The buzz around digital transformation and the shift toward an API-first approach is prevalent in today’s Employee Benefits industry. However, after engaging in more than 40 conversations with industry professionals over the last three months, it has become clear that the reality on the ground diverges significantly from the prevailing discourse.

Throughout 2023, I observed a notable increase in the number of companies within the Benefits space using our integration platform. This trend sparked my curiosity and led me to delve deeper into understanding the use case/s behind it and how we could better tailor our services to meet the needs of these clients.

One of’s most popular use cases has always been ingesting, transforming, and standardizing file data. As we examined the specific use cases of our Benefits clients more closely, it became evident that the primary application of our platform was focused on this exact use case. More specifically (as I learned when I got up to speed with some of the industry terminology!), this involved streamlining the process of preparing and standardizing 834 files for transmission of enrollment and eligibility data to carriers - an essential task in the Benefits administration workflow.

Through my interactions with a diverse group of Benefits experts - including Benefits Administrators, Third-Party Administrators (TPAs), Brokers, and Carriers - I gained valuable insights into the current state of the industry, the challenges being faced, and the future outlook as envisioned by those who navigate these complexities on a daily basis. The discussions revealed several common themes and topics which I have shared below. These are my takeaways after just a few months in the space, so I very much welcome your thoughts, feedback, and insights too!

API Adoption Push: Navigating New Frontiers

In my journey to understand the evolving landscape of data sharing in the benefits industry, I came across a particularly insightful episode of the Insurance Nerds podcast featuring Gary Davis from Noyo. This discussion provided a deep dive into the current state of data sharing and highlighted Noyo's initiatives to promote an API-first approach among carriers. 

Additionally, another significant contributor to this API-first approach, Ideon, produced an easy-to-digest visual map contrasting the challenges of traditional EDI-based integration with the more modern API-based strategies. This map effectively illustrates the potential improvements in efficiency and accuracy that an API-first approach can offer.

While the above visual shows two distinct paths with clear differences with one clear winner, it was interesting to hear challenges and war stories from industry experts who had gone down the API-first path. After speaking with our Benefits clients, we realized that they selected to use our integration platform due to a third path that lies in between the two paths in the above visual. This third path is for using an integration platform to automate and streamline the preparation and delivery of 834 EDI files which we’ll discuss further below.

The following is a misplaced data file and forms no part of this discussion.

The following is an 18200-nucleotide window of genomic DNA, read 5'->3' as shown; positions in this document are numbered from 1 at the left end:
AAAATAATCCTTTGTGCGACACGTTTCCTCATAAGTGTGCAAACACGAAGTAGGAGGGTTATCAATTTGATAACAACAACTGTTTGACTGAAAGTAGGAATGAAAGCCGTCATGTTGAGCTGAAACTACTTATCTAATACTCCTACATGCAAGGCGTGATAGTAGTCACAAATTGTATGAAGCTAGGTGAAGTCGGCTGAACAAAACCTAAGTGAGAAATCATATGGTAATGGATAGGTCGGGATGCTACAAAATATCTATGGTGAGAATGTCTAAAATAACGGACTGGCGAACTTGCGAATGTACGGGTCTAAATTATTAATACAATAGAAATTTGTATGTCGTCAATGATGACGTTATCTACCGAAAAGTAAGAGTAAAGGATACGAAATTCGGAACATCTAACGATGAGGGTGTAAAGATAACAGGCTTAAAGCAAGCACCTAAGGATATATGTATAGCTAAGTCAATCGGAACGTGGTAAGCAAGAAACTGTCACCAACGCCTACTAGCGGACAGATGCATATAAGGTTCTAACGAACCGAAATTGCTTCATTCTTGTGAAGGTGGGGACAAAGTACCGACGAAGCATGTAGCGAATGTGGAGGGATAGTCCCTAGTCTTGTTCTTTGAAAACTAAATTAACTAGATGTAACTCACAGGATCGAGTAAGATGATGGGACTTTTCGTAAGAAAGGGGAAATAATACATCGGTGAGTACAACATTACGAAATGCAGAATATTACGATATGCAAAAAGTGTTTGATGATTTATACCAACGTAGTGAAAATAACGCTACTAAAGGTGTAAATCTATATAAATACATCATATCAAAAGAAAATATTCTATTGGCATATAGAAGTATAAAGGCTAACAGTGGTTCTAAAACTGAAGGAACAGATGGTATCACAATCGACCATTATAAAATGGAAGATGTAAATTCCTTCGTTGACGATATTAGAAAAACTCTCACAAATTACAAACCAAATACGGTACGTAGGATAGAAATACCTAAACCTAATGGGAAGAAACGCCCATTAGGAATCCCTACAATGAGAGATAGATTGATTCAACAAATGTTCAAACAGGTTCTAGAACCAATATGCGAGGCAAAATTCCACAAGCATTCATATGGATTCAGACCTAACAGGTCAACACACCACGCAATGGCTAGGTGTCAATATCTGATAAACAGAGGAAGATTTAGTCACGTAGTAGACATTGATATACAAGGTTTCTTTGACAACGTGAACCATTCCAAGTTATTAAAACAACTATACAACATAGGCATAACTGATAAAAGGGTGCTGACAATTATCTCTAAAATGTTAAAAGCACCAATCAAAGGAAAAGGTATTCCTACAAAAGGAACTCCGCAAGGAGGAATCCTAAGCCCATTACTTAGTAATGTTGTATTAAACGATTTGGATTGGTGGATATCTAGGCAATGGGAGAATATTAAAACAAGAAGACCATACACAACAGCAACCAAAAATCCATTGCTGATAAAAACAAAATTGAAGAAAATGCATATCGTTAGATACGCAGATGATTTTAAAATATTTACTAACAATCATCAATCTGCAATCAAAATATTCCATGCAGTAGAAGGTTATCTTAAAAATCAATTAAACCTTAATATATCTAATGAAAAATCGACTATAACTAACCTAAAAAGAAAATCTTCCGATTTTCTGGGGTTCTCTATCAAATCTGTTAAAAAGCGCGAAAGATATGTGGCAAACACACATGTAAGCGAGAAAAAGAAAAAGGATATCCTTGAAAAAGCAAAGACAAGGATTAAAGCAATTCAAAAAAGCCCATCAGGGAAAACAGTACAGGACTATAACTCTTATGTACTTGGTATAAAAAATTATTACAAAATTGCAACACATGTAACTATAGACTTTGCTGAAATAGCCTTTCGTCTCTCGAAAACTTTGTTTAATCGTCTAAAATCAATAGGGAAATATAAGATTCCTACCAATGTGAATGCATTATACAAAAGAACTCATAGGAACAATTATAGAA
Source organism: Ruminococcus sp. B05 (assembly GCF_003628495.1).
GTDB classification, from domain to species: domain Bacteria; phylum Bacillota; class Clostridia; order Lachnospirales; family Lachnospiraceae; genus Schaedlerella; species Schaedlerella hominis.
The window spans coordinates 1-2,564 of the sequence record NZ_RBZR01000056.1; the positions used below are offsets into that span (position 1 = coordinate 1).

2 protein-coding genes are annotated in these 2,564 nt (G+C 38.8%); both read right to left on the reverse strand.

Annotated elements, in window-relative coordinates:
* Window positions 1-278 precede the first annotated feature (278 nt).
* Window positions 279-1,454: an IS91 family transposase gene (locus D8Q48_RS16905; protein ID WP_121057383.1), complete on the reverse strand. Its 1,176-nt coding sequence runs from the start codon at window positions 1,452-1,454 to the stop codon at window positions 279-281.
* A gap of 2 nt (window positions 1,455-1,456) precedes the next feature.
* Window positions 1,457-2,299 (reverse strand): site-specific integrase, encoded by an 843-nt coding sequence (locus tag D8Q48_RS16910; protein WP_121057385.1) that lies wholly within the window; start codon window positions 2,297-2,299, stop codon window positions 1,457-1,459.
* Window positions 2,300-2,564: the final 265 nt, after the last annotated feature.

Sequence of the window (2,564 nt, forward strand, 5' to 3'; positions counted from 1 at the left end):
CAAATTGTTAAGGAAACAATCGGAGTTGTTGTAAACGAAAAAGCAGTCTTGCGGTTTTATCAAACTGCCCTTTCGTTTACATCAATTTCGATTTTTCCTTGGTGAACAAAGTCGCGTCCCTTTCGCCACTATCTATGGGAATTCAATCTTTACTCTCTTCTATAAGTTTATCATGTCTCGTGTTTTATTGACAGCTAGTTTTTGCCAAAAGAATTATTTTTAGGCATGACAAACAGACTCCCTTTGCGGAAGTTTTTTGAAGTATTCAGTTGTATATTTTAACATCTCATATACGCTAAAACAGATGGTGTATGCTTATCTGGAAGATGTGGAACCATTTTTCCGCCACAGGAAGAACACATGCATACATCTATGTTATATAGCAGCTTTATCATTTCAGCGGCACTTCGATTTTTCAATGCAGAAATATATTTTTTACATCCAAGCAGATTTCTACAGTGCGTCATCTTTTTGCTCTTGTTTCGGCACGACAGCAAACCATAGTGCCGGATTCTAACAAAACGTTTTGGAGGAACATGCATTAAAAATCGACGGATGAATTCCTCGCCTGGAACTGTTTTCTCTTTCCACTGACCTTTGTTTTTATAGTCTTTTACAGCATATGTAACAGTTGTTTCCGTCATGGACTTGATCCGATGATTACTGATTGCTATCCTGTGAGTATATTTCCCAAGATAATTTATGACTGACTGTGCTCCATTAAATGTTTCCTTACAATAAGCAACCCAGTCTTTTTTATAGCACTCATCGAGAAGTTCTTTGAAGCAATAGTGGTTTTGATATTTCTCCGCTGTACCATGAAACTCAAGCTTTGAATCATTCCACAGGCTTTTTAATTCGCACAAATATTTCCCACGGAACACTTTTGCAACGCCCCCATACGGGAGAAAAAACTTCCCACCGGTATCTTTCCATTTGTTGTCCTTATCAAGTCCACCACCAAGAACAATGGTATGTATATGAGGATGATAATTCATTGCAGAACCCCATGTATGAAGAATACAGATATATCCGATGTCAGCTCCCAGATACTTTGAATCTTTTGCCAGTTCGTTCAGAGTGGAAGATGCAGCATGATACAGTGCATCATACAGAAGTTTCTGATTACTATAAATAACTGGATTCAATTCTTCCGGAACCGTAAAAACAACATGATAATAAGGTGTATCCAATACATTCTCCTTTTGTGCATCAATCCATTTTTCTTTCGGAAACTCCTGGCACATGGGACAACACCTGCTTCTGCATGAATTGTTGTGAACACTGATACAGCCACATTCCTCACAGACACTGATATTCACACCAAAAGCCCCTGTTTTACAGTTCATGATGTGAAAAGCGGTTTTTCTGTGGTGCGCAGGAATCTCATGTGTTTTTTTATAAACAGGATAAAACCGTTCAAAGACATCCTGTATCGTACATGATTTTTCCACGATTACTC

Challenges of Implementing APIs

Despite the clear advantages, the transition to an API-centric environment is fraught with challenges. A predominant issue is the prevalence of legacy technology systems within many carriers. These outdated systems are often compounded by issues arising from industry consolidation and acquisitions, which result in a patchwork of disparate technology environments across the sector. This complexity makes it exceedingly difficult to implement uniform API strategies effectively.

The financial and logistical burdens of developing and maintaining APIs add another layer of complexity. Establishing APIs—whether developed in-house or through an external platform—requires significant investment in dedicated development teams, infrastructure, and ongoing support. Moreover, the industry faces a talent shortage, making it challenging to find and retain experts who can navigate the intricacies of Benefits data integration.

The Uneven Progress of API Adoption

As a result of these challenges, while the largest carriers have made strides in adopting API strategies, a considerable segment of the market, particularly smaller and/or regional carriers, continues to rely on traditional EDI files for transmitting enrollment and eligibility data. This disparity was evident during discussions at the WEX SPARK conference I attended recently, where many third-party administrators (TPAs) mentioned their continued reliance on emailing updates to carriers—a method that further underscores the industry's varied pace of technological adoption.